Polycystic Ovarian Syndrome (PCOS) is an imbalance of the female sex hormones, oestrogen and progesterone, and is typically characterized by the growth of cysts in the ovaries.
A female child is born with undeveloped eggs and they are stored in her ovaries. Once she hits puberty, hormones in her body trigger development of one egg into a fertilizable state every single month.
If it is not fertilized, then the body gets rid of it in what we colloquially call a period. With PCOS, the imbalance in hormones causes more than one egg to be developed and sometimes not to a fully fertilizable state. These half developed eggs grow into cysts and remain in the ovaries. Some PCOS patients can have as many as 14 cysts in one ovary.
Science is yet to identify the cause of PCOS. Jacqueline Nyamae is a 35-year-old lawyer who has been living with the syndorme since she was 21. 'I think there is a genetic link because my younger sister and one of my aunts also have PCOS.'
Dr Wanjiru Ndegwa, a gynecologist and fertility expert at the Kileleshwa Medical Centre, confirms Jacqueline's suspicions saying, 'doctors aren't sure where PCOS comes from but we do find that it runs in families so we think there is a genetic link. Lifestyle also plays big role. '
'I always had very heavy and irregular periods as a teenager. I was also a little bigger than my peers. When I moved to the UK for my law degree, something in the food there just changed my whole body, it was like a shutdown.
I put on weight, my period got even heavier, I got acne on my face, and then I started growing facial hair even though the hair on my head was falling off. I was unable to concentrate in school, it was really bad," said Jacqueline.
How did she turn things around? "I figured it out very recently. The hormonal imbalance makes you insulin resistant so the drugs that doctors prescribe are diabetic drugs.
I have tried several of these and they are really hard to take. It felt like my body was fighting them." She was put on a drug regimen that included Metamorphine, "that pill was a disaster. I almost lost my job. I could not concentrate, I had constant diarrhea so I lost so much weight. It was awful."
"My sister and I went for a Patrick Holford seminar and we got his book Balance Your Hormones. That is when I realised that something as simple as bad eating habits can destroy your life.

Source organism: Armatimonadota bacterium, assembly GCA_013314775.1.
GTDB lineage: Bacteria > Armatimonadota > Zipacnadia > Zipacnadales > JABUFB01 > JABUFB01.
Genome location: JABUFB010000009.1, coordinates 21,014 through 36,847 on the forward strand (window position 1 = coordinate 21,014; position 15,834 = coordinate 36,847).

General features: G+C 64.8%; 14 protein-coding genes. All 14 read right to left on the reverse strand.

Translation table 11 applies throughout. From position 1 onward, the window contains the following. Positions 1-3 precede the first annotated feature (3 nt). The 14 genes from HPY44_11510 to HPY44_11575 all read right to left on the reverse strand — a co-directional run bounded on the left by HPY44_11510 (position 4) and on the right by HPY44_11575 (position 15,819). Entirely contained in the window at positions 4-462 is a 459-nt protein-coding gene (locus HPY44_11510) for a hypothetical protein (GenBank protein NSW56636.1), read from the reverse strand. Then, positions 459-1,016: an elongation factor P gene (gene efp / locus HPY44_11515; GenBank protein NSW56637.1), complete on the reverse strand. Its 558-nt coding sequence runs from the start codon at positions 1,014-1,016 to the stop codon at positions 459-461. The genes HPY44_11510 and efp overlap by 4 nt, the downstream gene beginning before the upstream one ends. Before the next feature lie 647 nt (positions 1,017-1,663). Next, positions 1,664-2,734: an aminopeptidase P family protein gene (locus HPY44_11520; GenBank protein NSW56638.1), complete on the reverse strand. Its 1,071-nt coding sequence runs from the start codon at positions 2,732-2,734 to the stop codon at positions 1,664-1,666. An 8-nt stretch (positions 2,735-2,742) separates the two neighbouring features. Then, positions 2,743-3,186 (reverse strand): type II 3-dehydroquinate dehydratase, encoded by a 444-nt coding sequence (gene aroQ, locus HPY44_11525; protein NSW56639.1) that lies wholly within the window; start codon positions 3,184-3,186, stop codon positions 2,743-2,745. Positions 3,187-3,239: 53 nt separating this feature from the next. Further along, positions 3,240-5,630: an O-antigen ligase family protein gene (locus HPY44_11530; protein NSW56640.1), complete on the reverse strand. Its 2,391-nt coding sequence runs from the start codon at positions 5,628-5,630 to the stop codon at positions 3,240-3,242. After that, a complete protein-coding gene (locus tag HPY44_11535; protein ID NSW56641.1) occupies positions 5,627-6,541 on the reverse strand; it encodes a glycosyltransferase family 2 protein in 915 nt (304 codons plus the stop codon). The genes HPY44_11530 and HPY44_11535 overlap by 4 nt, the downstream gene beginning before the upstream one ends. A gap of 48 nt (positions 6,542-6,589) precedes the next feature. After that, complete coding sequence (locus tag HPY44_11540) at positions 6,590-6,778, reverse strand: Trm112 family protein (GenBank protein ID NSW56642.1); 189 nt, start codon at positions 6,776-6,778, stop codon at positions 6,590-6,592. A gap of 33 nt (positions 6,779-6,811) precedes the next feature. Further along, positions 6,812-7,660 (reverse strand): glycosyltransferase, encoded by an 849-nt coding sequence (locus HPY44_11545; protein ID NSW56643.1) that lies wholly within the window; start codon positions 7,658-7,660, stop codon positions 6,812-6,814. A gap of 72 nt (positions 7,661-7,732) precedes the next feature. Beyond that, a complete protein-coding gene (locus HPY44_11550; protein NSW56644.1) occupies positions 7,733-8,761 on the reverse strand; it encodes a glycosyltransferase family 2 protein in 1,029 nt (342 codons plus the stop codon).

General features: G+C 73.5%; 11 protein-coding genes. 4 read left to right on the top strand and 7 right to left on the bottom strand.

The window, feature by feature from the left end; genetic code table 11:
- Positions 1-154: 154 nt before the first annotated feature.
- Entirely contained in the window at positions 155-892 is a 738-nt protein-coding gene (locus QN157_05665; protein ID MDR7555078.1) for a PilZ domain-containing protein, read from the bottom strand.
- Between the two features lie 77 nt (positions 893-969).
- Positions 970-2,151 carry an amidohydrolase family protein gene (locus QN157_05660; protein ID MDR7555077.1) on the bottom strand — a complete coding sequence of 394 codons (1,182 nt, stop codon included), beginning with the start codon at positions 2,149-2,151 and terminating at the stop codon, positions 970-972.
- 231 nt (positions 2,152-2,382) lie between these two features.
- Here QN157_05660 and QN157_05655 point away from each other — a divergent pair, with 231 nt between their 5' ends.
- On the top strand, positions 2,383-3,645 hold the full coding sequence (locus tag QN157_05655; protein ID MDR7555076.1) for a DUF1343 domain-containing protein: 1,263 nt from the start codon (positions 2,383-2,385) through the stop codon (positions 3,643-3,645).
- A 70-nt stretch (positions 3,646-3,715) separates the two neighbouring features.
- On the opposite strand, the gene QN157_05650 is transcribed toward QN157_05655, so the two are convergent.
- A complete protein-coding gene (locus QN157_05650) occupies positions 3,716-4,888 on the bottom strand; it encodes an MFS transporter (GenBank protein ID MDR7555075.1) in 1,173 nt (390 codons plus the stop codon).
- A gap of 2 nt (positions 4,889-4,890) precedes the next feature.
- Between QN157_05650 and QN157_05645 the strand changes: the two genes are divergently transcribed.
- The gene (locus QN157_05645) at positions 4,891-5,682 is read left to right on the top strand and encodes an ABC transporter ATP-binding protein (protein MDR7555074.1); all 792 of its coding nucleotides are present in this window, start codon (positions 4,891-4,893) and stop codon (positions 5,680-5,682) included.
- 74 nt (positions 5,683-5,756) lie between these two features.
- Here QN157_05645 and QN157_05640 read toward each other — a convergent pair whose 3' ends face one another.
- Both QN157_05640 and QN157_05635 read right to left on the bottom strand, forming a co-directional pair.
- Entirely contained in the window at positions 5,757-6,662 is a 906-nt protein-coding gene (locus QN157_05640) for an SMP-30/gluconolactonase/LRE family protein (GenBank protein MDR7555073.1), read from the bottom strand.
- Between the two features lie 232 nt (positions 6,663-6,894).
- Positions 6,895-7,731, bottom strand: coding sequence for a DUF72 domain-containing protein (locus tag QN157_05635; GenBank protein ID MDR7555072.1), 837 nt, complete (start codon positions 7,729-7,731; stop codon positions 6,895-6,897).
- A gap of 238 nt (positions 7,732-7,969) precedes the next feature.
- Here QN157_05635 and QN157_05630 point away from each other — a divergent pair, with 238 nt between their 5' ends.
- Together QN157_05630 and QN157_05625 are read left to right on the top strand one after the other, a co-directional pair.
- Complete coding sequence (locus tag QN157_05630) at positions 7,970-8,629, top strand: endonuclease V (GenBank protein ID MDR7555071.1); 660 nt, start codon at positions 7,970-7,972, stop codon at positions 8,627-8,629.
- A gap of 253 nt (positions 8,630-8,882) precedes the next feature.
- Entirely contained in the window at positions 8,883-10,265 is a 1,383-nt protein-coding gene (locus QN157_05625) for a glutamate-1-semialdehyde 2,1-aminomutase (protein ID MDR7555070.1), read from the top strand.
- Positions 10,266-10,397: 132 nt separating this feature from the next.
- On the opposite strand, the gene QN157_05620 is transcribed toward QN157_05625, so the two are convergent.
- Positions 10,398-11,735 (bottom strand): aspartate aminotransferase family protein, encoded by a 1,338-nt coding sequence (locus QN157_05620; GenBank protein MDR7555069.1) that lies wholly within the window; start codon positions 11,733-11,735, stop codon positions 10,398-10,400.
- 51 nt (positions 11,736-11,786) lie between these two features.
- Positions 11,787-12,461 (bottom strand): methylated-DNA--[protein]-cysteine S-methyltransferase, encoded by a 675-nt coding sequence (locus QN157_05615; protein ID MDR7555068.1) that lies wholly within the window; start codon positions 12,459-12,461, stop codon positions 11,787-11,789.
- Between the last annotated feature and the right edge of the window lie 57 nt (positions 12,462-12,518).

Food is the biggest thing to control and manage PCOS because it is all about keeping your blood sugar levels regular. That way you can decrease the insulin resistance and everything else normalises. I know when my system is off because I either get really cranky or I crave sugar.'
'Thanks to Balance your Hormones, I really understand my body and have learnt to control my moods and concentration, all through diet...avoid wheat, dairy, sugar, anything processed, caffeine and alcohol as much as possible. Recently I lost nine kilograms in six months without much exercise. I also have started practicing Bikram yoga and that helps because stress is another trigger."
Dr Ndegwa explains that hormones are what keep our body in a steady state, "some like the sex hormones instigate certain processes while others like simply balance sugar.
When something goes wrong then the whole system is thrown off and that is what PCOS does. The main symptom is insulin resistance so that the body does not respond to insulin which regulates blood sugar and this puts PCOS patients at risk for developing diabetes."
So what are the treatment options? Ndegwa says that PCOS is not treated, rather is it managed, "I urge my patients to get a healthier lifestyle - more exercise, less sugar and processed foods and also I ask them to eat a lot of fruit and vegetables.
Keeping a healthy weight is challenging with PCOS but it is very important so usually I recommend a nutritionist. We find that any weight loss makes a huge difference.
If the cysts are causing pain, immobility or infertility, then we perform surgery but this is a last resort because they will grow back. PCOS is the leading cause of infertility and we are seeing more of it as our lifestyles involve more fatty and processed foods.
"Regardless of age, we have to discuss fertility options so that they do not leave the decision to have children too late and find that they cannot. PCOS does not mean that the patient is infertile, just that they will probably have a harder time conceiving, as compared to most people," said Dr Ndegwa.
Dr Ndegwa is quick to add that while PCOS demands constant management it is in no way a death sentence, "patients eventually settle into their new and healthier lifestyles and go on to have the full lives they dreamt of."
Signs and Symptoms
Fewer than nine periods a year - your menstrual cycle should stabilise within two years of onset, so irregularity should be checked. Very light periods or very heavy flow, you should not have to change pad more than 3 or 4 times a day and the overnight one should last all night.
Hirsutism or abnormal hair growth - male pattern hair growth like facial hair or pubic hair in the shape of a diamond instead of a triangle.
Excessive thirst or eating
Weight gain or weight loss
Lack of concentration
Extreme moodiness, especially if related to missed meals.